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Brain Behav. 2019 Oct;9(10):e01362. doi: 10.1002/brb3.1362. Epub 2019 Sep 30.

Resting-state functional magnetic resonance imaging versus task-based activity for language mapping and correlation with perioperative cortical mapping.

Author information

1
Department of Neurosurgery, University Hospital of Angers, Angers, France.
2
INSERM CRCINA Équipe 17, Bâtiment IRIS, Angers, France.
3
Department of Neurosurgery, University Hospital of Caen, Caen, France.
4
Angers Medical Faculty, Anatomy Laboratory, Angers, France.
5
Department of Physical Medicine and Rehabilitation, University Hospital of Angers, Nantes, France.
6
Department of Radiology, University Hospital of Angers, Angers, France.
7
Department of Anesthesiology, University Hospital of Angers, Angers, France.
8
LARIS EA 7315, Image Signal et Sciences du Vivant, Angers Teaching Hospital, Angers, France.

Abstract

INTRODUCTION:

Preoperative language mapping using functional magnetic resonance imaging (fMRI) aims to identify eloquent areas in the vicinity of surgically resectable brain lesions. fMRI methodology relies on the blood-oxygen-level-dependent (BOLD) analysis to identify brain language areas. Task-based fMRI studies the BOLD signal increase in brain areas during a language task to identify brain language areas, which requires patients' cooperation, whereas resting-state fMRI (rsfMRI) allows identification of functional networks without performing any explicit task through the analysis of the synchronicity of spontaneous BOLD signal oscillation between brain areas. The aim of this study was to compare preoperative language mapping using rsfMRI and task fMRI to cortical mapping (CM) during awake craniotomies.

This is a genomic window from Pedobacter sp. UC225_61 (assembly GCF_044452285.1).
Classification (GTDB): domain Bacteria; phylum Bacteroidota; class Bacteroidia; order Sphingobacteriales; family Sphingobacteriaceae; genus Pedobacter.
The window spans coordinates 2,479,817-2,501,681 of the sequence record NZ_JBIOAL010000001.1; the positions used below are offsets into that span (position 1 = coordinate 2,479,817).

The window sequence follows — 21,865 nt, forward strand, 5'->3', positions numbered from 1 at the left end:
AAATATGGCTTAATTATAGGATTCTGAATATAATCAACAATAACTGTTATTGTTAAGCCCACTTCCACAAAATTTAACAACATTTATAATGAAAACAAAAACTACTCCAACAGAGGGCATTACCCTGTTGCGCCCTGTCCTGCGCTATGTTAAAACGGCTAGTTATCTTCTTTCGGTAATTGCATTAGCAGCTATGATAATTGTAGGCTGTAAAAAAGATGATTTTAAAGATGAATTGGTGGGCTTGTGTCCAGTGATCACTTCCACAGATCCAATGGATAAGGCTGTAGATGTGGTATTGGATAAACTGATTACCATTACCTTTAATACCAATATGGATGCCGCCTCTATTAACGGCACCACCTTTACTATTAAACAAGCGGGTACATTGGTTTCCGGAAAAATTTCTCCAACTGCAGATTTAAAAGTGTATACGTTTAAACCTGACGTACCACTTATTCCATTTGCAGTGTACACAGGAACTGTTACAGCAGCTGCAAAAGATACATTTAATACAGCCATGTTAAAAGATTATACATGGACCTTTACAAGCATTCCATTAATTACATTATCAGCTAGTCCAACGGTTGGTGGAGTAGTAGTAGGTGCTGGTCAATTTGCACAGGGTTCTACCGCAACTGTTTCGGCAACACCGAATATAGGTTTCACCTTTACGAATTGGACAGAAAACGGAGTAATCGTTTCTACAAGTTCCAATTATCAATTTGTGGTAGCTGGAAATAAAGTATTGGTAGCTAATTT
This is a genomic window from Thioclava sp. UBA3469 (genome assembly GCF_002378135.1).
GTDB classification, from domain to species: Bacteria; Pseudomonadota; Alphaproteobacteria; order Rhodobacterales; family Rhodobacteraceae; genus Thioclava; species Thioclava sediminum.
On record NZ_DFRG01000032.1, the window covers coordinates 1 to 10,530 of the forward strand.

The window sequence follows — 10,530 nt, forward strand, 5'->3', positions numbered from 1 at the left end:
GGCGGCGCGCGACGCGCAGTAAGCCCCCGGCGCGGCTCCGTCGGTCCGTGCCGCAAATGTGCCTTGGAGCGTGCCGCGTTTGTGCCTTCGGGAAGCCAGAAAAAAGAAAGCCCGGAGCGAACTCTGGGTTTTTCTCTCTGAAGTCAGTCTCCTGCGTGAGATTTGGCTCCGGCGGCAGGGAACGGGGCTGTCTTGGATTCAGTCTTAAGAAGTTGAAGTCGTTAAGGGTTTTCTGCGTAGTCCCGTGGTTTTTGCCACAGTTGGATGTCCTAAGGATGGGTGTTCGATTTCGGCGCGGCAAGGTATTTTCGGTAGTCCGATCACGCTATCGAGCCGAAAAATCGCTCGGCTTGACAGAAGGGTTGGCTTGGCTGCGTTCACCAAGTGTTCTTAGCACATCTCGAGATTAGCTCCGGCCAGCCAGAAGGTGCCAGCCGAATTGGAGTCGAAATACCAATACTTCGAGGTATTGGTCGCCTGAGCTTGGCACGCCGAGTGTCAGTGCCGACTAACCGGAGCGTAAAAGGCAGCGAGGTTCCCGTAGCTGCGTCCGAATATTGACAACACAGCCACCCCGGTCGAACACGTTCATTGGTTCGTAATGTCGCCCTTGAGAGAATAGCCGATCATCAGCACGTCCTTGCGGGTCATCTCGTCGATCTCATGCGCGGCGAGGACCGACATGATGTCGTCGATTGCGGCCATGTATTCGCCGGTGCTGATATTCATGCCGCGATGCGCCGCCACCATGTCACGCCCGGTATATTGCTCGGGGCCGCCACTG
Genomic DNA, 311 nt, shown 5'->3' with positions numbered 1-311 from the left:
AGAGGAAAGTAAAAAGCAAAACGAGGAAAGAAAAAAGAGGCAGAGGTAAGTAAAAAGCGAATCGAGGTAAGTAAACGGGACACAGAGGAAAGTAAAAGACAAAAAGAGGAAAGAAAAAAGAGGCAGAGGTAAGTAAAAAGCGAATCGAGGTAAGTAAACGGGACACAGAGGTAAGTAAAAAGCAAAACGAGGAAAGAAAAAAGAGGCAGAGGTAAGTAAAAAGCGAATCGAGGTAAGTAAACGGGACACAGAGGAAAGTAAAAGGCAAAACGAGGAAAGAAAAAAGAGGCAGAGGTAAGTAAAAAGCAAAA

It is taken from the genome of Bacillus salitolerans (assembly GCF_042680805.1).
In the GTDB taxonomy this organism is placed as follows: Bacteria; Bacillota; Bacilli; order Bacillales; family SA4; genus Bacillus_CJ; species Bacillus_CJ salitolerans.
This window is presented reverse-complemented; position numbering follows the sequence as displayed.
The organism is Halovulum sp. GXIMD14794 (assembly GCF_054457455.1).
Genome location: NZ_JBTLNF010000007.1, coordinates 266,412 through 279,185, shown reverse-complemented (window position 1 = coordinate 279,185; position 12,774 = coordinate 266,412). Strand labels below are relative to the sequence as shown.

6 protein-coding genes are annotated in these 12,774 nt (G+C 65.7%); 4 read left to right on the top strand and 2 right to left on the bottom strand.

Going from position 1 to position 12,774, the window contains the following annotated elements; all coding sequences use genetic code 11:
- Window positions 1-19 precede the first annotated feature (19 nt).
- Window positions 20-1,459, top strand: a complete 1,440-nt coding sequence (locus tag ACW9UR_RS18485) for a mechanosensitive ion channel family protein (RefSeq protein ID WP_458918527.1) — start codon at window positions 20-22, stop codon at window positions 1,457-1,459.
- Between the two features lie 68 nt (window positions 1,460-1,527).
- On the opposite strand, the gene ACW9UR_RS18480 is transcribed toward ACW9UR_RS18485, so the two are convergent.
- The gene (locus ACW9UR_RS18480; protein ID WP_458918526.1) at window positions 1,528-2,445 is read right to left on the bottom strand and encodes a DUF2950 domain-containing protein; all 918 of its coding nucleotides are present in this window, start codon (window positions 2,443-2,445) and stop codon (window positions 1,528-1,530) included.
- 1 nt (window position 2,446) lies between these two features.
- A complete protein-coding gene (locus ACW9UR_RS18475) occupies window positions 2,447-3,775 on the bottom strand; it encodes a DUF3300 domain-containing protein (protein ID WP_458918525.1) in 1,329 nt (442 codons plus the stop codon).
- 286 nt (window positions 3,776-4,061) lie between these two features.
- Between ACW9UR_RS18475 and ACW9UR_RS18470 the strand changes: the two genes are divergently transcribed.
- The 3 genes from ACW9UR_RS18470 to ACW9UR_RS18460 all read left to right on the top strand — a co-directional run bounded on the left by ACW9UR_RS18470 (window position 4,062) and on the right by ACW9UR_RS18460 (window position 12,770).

METHODS:

Fifty adult patients surgically treated for a brain lesion were enrolled. All patients had a presurgical language mapping with both task fMRI and rsfMRI. Identified language networks were compared to perioperative language mapping using electric cortical stimulation.

RESULTS:

Resting-state fMRI was able to detect brain language areas during CM with a sensitivity of 100% compared to 65.6% with task fMRI. However, we were not able to perform a specificity analysis and compare task-based and rest fMRI with our perioperative setting in the current study. In second-order analysis, task fMRI imaging included main nodes of the SN and main areas involved in semantics were identified in rsfMRI.

CONCLUSION:

Resting-state fMRI for presurgical language mapping is easy to implement, allowing the identification of functional brain language network with a greater sensitivity than task-based fMRI, at the cost of some precautions and a lower specificity. Further study is required to compare both the sensitivity and the specificity of the two methods and to evaluate the clinical value of rsfMRI as an alternative tool for the presurgical identification of brain language areas.

KEYWORDS:

brain surgery; brain tumor; fMRI; language; rest

PMID:
31568681
DOI:
10.1002/brb3.1362
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